A dry wine is wine that has been fermented until all the natural sugar that was present in the grapes has been consumed. It therefore has the maximum amount of alcohol possible for the type of grapes used in making the wine. Recipes call for dry wines to avoid the sweetness a sweet or semisweet wine would add to the dish.

Some of the leading dry white wines are Sauvignon Blanc, Chardonnay, Chenin Blanc and Riesling. Some of the leading dry red wines are Zinfandel, Cabernet Sauvignon, Bordeaux, Pinot Noir, Grignolino, and Côtes-du-Rhône.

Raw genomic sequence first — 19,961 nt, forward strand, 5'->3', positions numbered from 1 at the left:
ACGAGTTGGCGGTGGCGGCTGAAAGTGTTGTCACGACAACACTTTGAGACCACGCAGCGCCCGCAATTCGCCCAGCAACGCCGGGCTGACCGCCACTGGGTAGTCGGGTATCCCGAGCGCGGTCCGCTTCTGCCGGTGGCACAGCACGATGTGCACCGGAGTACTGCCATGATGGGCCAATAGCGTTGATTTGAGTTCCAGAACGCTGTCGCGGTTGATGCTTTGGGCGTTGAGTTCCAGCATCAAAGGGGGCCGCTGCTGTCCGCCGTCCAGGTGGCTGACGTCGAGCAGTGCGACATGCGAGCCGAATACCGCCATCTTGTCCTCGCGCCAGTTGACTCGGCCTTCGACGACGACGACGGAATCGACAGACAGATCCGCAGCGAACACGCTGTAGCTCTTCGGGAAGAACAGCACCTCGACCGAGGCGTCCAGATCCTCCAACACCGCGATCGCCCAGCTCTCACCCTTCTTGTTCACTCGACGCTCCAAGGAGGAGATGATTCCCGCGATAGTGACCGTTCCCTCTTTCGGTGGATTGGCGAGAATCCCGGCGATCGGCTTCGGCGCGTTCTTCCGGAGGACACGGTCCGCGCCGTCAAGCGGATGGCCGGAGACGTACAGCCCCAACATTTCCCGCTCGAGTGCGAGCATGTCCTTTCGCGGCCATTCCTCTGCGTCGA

There is amazing variety in wines – they vary from year to year, from producer to producer, from vineyard to vineyard. A general rule of thumb is that you shouldn’t cook with a wine you wouldn’t be happy drinking (a challenge for those who don’t drink alcohol but do cook with it), because reducing a bad wine is only going to concentrate its flaws. If you use a sweet wine in a recipe calling for dry wine, the result will be different, but it might not be as offputting as if you use a poor-quality dry wine.